This book offers a variety of perspectives on brands and branding from several dozen different experts on marketing. I especially enjoyed reading it because most of these experts draw upon experiences outside of the United States. True, core concepts have global relevance but strategies and tactics to create, increase, and leverage brand equity necessarily vary from one marketplace to another. For example, Sameena Ahmad discusses "Globalisation and brands" (Chapter 11), Kim Faulkner examines "Branding in South-East Asia" (Chapter 13), and Simon Anholt offers some valuable insights concerning "Branding places and nations" (Chapter 14). As Patrick Barwise correctly notes in the Preface, if top managers are becoming brand stewards, they must address issues such as:
* Brand measurement, accountability, and understanding * Brand support * The brand owner's social and ethical stance * Making the experience of buying and using brand consistently deliver on the promises made for it
Re this last issue, there is often a substantial gap between promises and performance, especially insofar as service brands are concerned. Hence the importance of eliminating that gap and thereby earn and then sustain consumer trust through performance of the highest possible quality. Once again I am reminded of Warren Buffett's observation that price is what we charge for what we sell but value is what a customer thinks it's worth. The experts whose counsel is included in this volume can, together, help their shared reader to gain a better understanding of issues such as those cited previously as well as (in Barwise's words) "the social and financial value of brands, current best practice in branding, and some of the emerging issues around this important, complex, and ever fascinating topic."
Among the countless value-added benefits provided in this book are various checklists which are included within several of the individual essays. For example, those which suggest the financial uses of brand valuation (page 43), methodologies for brand positioning (page 81), conclusions which can be made about visual and verbal identity and their relationship to brands in the future (pages 125-126), and questions to be addressed insofar as brand protection is concerned (page 168) as well as a recap of the main themes and arguments previously provided in previous chapters (pages 227-229). Of course, it remains for each reader to determine the nature and extent of relevance of the book's 15 chapters. There are many outstanding books on the subject of brands and branding and this is one of the best.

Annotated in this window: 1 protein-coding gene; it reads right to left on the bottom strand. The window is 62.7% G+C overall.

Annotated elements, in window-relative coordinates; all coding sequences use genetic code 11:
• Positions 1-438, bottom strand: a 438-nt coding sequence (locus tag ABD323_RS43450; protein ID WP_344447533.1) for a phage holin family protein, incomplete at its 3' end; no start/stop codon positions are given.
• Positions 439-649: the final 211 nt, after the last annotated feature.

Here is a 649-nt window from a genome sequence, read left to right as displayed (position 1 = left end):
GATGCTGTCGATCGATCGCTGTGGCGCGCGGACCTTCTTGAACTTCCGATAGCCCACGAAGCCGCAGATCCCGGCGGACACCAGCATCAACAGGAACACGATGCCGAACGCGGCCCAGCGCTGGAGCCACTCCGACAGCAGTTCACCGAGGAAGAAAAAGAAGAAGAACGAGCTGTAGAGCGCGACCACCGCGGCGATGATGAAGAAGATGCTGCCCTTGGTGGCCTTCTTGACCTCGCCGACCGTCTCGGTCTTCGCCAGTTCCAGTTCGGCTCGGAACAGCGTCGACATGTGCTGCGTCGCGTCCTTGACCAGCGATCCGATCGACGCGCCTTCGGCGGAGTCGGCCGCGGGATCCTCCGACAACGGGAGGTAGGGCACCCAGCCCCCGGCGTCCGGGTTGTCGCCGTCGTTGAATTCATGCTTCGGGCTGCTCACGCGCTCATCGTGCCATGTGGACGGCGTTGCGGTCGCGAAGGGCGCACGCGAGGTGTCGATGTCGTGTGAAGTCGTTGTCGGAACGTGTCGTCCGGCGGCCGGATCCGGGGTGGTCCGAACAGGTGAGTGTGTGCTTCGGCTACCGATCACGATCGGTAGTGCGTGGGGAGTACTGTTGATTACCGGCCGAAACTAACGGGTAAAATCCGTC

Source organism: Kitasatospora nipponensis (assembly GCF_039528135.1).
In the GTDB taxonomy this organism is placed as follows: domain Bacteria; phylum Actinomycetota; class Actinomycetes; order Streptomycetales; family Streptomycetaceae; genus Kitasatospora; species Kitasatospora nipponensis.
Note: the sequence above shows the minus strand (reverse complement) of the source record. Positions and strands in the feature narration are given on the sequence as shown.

Those who share my high regard for it are urged to check out Levitt's The Marketing Imagination, Paul Nunes and Brian Johnson's Mass Affluence: Seven New Rules of Marketing to Today's Consumer, Alina Wheeler's Designing Brand Identity: A Complete Guide to Creating, Building, and Maintaining Strong Brands, Harvard Business Review on Brand Management (The Harvard Business Review Paperback Series), Marc Gobe's Emotional Branding: The New Paradigm for Connecting Brands to People, Lynn Parker and F. Joseph Lepla's Integrated Branding: Becoming Brand-Driven Through Company-Wide Action, Simon Anholt's Brand New Justice: The Upside of Global Branding, and Matthew W. Ragas and B.J. Bueno's The Power of Cult Branding: How 9 Magnetic Brands Turned Customers Into Loyal Followers (and Yours Can, Too).
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About the reviewer
Robert Morris (Robert1936)
Professionally, I am an independent management consultant who specializes in accelerated executive development and breakthrough high-impact organizational performance. I also review mostly business books … more
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"getAbstractbrands this book as an important one for anyone concerned with branding, especially with its new role as a source of financial value." (getAbstract.com)--This text refers to an alternateHardcoveredition.